Everything Is Anything Else Archive (2013)

Everything is Anything Else is a multi platform project that includes a series of editioned prints, an archive of over 500 images illustrating the extended history of these editioned works, as well as a blog and reading list. We consider this project versatile in its presentation, and it can be exhibited in a variety of configurations both on and off line.

In the beginning this project was guided by a simple notion: that every aspect of the contemporary photograph is constantly in flux. Its materiality, its indexical qualities, its context, its content, its believability, its permanence and proliferation are always in question, unstable, and subject to easy manipulation by both its producers and consumers alike. This condition has only intensified in the post-internet age. Though these conditions are frequently observed and considered by many, and many more capable than us, the goals of this project go beyond an observation or critique. As image-makers ourselves, we wanted to develop a participatory model, a process that could open up questions about what a photograph can do, how we see it, what perceptions it can cause, and what actions these perceptions can cause in turn.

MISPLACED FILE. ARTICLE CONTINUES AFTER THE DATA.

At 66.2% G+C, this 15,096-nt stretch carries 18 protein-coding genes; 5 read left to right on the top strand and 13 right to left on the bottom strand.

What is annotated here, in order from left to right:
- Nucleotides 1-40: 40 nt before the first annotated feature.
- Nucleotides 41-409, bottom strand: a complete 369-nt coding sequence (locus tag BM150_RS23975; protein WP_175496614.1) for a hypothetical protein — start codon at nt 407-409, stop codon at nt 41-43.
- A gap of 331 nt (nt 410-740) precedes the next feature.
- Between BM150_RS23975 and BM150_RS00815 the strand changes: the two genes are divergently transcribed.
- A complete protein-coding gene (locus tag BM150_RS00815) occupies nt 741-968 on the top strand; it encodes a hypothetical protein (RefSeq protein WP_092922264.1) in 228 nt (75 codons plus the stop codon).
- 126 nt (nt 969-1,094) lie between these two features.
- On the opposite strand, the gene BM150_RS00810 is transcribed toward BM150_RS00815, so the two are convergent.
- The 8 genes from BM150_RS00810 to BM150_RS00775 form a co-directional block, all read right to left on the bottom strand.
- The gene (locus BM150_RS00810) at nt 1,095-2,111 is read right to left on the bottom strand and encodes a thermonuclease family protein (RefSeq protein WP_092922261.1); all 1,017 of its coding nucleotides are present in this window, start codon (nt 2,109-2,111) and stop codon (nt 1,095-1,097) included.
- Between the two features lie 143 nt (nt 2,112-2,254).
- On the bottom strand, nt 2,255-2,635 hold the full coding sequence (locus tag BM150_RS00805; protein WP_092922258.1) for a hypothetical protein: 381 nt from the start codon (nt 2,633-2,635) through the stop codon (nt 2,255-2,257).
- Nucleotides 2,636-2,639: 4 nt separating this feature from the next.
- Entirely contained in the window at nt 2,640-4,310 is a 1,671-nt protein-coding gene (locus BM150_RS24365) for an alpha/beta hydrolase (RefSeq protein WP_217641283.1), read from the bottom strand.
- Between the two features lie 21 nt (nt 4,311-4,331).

We started by making quotidian images. The subject matter being essentially arbitrary, our only real desire was to make images of objects and places that would appear vulnerable: vulnerable to multiple trajectories of association, multiple interpretations, multiple lines of flight. These initial images have been circulated between us, made and remade. Each image presented here exists in flux between multiple instantiations. Each iteration contains some elements of the previous iterations, either formally or materially, while other elements have been replaced or left behind entirely. The process has become obliterative. The specific cultural information within each image has been stripped away or negated. What is left behind is a base catalyst, a fundamental interest, a visual alchemy, a map of trajectories; a synopsis of the uncanny drawn out of everyday life.